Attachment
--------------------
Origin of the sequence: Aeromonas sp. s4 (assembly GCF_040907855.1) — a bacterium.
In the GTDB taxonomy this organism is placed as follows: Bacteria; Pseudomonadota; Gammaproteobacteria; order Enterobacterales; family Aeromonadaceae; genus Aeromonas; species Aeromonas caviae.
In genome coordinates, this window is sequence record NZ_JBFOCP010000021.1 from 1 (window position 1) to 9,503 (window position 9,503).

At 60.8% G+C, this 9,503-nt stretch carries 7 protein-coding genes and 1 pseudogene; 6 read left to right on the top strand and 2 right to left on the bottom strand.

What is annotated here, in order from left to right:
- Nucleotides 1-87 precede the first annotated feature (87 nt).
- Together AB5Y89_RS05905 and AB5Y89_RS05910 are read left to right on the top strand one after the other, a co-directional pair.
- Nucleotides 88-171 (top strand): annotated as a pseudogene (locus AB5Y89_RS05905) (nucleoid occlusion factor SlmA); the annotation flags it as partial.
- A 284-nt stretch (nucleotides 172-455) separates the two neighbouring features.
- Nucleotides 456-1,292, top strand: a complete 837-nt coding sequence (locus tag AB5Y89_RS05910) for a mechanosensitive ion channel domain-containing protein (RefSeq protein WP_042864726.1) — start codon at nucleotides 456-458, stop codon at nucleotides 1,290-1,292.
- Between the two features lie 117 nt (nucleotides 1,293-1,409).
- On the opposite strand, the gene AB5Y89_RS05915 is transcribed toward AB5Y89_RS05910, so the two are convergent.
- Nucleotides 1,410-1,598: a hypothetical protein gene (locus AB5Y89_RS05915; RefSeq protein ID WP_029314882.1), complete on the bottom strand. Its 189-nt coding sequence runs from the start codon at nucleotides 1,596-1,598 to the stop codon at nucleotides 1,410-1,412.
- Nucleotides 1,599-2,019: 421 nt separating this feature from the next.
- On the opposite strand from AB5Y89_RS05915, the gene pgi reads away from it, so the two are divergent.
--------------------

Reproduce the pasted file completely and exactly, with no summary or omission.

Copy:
Origin of the sequence: Aeromonas sp. s4 (assembly GCF_040907855.1) — a bacterium.
In the GTDB taxonomy this organism is placed as follows: Bacteria; Pseudomonadota; Gammaproteobacteria; order Enterobacterales; family Aeromonadaceae; genus Aeromonas; species Aeromonas caviae.
In genome coordinates, this window is sequence record NZ_JBFOCP010000021.1 from 1 (window position 1) to 9,503 (window position 9,503).

At 60.8% G+C, this 9,503-nt stretch carries 7 protein-coding genes and 1 pseudogene; 6 read left to right on the top strand and 2 right to left on the bottom strand.

What is annotated here, in order from left to right:
- Nucleotides 1-87 precede the first annotated feature (87 nt).
- Together AB5Y89_RS05905 and AB5Y89_RS05910 are read left to right on the top strand one after the other, a co-directional pair.
- Nucleotides 88-171 (top strand): annotated as a pseudogene (locus AB5Y89_RS05905) (nucleoid occlusion factor SlmA); the annotation flags it as partial.
- A 284-nt stretch (nucleotides 172-455) separates the two neighbouring features.
- Nucleotides 456-1,292, top strand: a complete 837-nt coding sequence (locus tag AB5Y89_RS05910) for a mechanosensitive ion channel domain-containing protein (RefSeq protein WP_042864726.1) — start codon at nucleotides 456-458, stop codon at nucleotides 1,290-1,292.
- Between the two features lie 117 nt (nucleotides 1,293-1,409).
- On the opposite strand, the gene AB5Y89_RS05915 is transcribed toward AB5Y89_RS05910, so the two are convergent.
- Nucleotides 1,410-1,598: a hypothetical protein gene (locus AB5Y89_RS05915; RefSeq protein ID WP_029314882.1), complete on the bottom strand. Its 189-nt coding sequence runs from the start codon at nucleotides 1,596-1,598 to the stop codon at nucleotides 1,410-1,412.
- Nucleotides 1,599-2,019: 421 nt separating this feature from the next.
- On the opposite strand from AB5Y89_RS05915, the gene pgi reads away from it, so the two are divergent.